-Seven Stars Bakery – Seven Stars has a few locations, the closest of which is a ten-minute bike ride or three-minute bus trip up Hope Street. I can’t praise their bread enough. They are, consistently, one of the best bakeries that I’ve ever had the pleasure to step into. All of their products are good, so feel free to pick whatever you want for your eggy, bread, breakfast. However, I am utterly in love with their ‘Durum Stick,’ a crusty, savory bread made from ‘rustic Italian’ flour. It’s my favorite bread for french toast. Now, if you don’t wanna bike or bus up to Seven Stars, let it be known that East Side Market carries their breads and that they show up every Wednesday from 11-2 at the weekly farmers market next to MacMillan.
-Challah (from any number of places). Challah might be one of the best bases for French toast, and you can get good challah from East Side Market, Seven Stars, and the folks who run ‘Challah for Hunger,’ the student group that bakes and sells the bread for the benefit of local and international anti-hunger activities.
Oh, and two more things about bread. First, you need to cut it thick. Each piece should be somewhere in the neighborhood of one to two inches thick, so don’t get it pre-sliced. Cut it yourself. Second, don’t waste fresh bread. The dish is meant to be made from stale bread, because it soaks up batter really well. So, go buy yourself a good, fancy loaf from one of the places I mentioned above, eat it throughout the week, and make it into French toast after a few days.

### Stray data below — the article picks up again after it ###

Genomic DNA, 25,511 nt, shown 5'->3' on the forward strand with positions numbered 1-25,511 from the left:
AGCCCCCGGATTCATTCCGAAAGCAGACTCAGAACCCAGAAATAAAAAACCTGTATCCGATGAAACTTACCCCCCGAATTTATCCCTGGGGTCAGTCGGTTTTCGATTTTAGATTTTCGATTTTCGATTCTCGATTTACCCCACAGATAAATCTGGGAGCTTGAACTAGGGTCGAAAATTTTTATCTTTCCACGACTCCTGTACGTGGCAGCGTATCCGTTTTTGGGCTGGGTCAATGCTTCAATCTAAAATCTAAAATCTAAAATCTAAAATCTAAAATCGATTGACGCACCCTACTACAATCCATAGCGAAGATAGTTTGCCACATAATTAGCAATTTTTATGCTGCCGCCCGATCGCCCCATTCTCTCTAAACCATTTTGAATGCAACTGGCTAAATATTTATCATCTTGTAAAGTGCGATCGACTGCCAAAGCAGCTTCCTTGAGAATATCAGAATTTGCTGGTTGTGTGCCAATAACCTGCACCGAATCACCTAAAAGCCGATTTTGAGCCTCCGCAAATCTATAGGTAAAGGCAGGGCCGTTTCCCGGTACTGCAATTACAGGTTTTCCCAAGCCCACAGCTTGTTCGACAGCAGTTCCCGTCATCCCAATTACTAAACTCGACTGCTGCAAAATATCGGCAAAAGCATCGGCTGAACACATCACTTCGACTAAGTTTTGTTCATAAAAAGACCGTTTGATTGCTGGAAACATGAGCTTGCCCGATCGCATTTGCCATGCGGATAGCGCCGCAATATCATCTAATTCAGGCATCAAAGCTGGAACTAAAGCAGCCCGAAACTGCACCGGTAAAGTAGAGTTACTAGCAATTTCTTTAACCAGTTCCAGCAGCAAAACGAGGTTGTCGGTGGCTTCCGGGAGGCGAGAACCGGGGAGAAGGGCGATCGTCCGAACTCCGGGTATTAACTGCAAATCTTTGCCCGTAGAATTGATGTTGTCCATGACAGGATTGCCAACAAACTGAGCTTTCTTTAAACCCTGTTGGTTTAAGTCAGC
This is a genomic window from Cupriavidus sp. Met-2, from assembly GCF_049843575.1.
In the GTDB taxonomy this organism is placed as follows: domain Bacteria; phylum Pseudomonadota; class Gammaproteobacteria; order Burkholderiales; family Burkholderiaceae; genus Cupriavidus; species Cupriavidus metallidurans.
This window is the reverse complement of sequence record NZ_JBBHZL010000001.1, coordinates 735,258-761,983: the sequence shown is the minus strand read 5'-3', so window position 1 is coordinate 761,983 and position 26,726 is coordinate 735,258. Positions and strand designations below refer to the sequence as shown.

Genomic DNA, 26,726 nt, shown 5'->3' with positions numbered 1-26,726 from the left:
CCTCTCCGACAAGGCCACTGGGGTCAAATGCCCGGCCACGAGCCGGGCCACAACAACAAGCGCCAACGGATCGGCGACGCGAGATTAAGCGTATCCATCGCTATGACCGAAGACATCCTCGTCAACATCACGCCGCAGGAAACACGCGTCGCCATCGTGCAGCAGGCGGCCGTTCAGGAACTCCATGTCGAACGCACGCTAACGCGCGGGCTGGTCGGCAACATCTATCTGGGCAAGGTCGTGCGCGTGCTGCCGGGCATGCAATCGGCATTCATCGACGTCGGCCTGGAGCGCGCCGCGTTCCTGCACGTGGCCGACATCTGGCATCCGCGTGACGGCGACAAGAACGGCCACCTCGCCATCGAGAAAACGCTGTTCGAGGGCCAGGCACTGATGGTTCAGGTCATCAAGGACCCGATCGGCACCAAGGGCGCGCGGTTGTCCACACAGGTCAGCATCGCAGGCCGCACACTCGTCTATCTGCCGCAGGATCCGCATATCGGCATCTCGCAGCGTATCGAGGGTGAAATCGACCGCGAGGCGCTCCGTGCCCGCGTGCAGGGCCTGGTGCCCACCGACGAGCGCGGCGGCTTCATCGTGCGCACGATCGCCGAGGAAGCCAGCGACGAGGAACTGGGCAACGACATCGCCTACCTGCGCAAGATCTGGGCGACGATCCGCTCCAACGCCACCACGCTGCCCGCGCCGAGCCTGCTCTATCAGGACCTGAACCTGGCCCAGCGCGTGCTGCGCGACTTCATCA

This part’s pretty simple. I don’t like my french toast too eggy, so I do a batter made up of 50% eggs and 50% milk, beaten with a whisk until the eggs are integrated. But that’s your prerogative; all you need to know is that you want a batter made up of eggs and milk. Now, in terms of seasonings, here’s where you can get really creative. Definitely put in cinnamon, nutmeg and a bit of salt, but on top of that, you can throw in whatever you like. A dash of vanilla or almond extract works wonders, as does some orange peel or ginger. Oh, and alcohol is a great addition. Amaretto makes for an awesome component of french toast batter, as does triple sec or curaçao. And I don’t doubt that Bailey’s or Kahlua would work as well. Oh, and you don’t need sugar. Sure, you can put some in if you want your toast to be on the sweeter side, but I don’t think it needs it, especially if you’re gonna pour syrup on it anyway.